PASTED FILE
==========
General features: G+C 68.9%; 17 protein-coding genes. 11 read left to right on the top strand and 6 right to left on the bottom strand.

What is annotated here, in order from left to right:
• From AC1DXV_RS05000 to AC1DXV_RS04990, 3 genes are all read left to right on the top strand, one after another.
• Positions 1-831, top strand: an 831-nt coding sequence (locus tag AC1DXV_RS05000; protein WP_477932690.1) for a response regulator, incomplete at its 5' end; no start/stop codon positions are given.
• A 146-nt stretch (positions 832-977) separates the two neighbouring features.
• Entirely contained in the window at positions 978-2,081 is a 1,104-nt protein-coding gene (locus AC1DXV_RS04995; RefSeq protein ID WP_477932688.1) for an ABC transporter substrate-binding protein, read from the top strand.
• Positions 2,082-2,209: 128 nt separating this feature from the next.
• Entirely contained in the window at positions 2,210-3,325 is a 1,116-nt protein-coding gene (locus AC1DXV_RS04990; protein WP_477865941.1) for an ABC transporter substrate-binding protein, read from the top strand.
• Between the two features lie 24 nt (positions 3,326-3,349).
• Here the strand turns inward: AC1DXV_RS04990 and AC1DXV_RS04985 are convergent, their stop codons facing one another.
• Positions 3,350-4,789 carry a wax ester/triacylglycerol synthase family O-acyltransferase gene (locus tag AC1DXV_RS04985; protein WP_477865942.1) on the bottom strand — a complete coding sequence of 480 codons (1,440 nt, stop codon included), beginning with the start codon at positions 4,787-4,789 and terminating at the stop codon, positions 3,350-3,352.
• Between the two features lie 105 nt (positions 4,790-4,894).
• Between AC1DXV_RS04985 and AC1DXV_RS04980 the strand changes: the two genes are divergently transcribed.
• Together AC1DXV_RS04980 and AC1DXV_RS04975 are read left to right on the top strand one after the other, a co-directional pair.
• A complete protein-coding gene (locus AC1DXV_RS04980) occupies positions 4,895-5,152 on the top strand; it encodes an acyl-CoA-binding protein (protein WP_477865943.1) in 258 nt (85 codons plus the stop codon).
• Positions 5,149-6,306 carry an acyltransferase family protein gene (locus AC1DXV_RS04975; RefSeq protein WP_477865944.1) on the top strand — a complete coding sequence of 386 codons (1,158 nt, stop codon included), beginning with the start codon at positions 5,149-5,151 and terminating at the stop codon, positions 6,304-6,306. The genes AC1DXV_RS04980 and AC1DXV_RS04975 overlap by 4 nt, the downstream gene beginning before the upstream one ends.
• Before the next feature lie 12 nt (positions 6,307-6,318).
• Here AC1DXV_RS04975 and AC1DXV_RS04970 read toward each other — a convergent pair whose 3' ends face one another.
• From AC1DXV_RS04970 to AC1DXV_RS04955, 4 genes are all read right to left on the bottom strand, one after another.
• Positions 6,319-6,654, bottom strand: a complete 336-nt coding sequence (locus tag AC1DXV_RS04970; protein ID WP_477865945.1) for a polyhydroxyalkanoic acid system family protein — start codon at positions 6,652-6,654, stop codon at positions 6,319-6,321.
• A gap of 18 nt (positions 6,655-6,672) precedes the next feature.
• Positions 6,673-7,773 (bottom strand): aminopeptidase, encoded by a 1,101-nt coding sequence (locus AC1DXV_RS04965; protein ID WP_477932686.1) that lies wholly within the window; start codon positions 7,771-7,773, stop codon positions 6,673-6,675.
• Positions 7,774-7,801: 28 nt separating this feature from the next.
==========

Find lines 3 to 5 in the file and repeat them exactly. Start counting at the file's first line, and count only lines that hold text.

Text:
• From AC1DXV_RS05000 to AC1DXV_RS04990, 3 genes are all read left to right on the top strand, one after another.
• Positions 1-831, top strand: an 831-nt coding sequence (locus tag AC1DXV_RS05000; protein WP_477932690.1) for a response regulator, incomplete at its 5' end; no start/stop codon positions are given.
• A 146-nt stretch (positions 832-977) separates the two neighbouring features.